MCA Chicago
Dec 18, 2018–Jul 7, 2019

What does it mean to read art history? Jessica Campbell (Canadian, b. 1985) re-envisions the life and artwork of twentieth-century Canadian painter Emily Carr (1871–1945) in a suite of brand-new paintings, drawings, comics, and textiles inspired by their shared roots in Victoria, British Columbia. An immersive carpet mural inspired the Scrovegni Chapel interweaves formative—and often difficult—scenes from the lives of both artists. The colorful floor-to-ceiling carpet dampens the sound in the gallery, creating a chapel-like atmosphere for contemplating imagery that is rarely given space for serious contemplation: the lived experiences of women. A takeaway comic pairing these stories with texts drawn from Carr’s personal writings provides an alternate—and equally valid— way to parse the scenes depicted. Large-scale ink and charcoal re-creations of Carr’s unpublished cartoons illuminate an otherwise invisible private life full of domestic indignities and female companionship, and a rug satirizes the female nudes in the 1933 World's Fair, to which Carr made a (failed) pilgrimage. Campbell transforms Carr’s story into grounds for reckoning with the types of representation that society values.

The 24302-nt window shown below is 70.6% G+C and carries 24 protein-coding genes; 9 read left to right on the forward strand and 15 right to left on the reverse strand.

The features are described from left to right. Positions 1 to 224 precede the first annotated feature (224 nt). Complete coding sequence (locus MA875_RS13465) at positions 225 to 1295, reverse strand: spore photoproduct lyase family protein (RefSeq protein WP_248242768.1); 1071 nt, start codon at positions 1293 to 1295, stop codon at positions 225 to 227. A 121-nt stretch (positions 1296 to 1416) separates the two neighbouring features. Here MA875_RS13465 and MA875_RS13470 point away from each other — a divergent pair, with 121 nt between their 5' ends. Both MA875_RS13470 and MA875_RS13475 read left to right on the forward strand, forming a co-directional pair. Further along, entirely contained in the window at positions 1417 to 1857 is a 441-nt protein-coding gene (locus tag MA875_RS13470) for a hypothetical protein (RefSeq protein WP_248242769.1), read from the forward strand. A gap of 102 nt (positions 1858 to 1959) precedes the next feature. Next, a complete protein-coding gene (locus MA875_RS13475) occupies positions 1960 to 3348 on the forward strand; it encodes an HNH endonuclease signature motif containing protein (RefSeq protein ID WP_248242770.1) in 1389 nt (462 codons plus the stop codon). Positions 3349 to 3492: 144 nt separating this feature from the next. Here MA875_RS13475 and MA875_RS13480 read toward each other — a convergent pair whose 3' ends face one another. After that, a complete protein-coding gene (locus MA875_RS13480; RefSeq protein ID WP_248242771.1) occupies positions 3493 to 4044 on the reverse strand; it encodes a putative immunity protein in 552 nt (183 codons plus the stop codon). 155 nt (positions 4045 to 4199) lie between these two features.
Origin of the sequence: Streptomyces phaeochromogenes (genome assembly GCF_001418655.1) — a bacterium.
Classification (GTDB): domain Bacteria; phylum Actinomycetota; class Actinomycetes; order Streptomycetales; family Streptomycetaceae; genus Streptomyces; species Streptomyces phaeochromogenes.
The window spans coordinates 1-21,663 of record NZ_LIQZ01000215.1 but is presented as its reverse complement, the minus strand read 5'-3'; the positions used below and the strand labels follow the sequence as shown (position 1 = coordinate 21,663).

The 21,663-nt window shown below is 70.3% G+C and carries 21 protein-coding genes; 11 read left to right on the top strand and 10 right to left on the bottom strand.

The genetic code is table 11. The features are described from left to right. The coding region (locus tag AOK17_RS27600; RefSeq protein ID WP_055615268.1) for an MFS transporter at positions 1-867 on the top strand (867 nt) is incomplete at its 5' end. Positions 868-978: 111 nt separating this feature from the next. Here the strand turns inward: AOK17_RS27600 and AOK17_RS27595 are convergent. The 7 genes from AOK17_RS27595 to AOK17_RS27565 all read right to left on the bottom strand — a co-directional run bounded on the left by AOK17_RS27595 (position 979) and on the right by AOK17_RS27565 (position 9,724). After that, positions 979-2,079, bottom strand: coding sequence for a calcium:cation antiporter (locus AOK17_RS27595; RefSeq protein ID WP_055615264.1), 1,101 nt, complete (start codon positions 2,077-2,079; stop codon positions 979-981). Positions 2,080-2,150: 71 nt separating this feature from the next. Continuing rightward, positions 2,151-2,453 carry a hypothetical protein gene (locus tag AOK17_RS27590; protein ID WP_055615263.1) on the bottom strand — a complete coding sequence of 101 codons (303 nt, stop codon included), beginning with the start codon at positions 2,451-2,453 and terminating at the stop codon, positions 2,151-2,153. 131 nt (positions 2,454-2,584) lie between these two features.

Essay by Nina Wexelblatt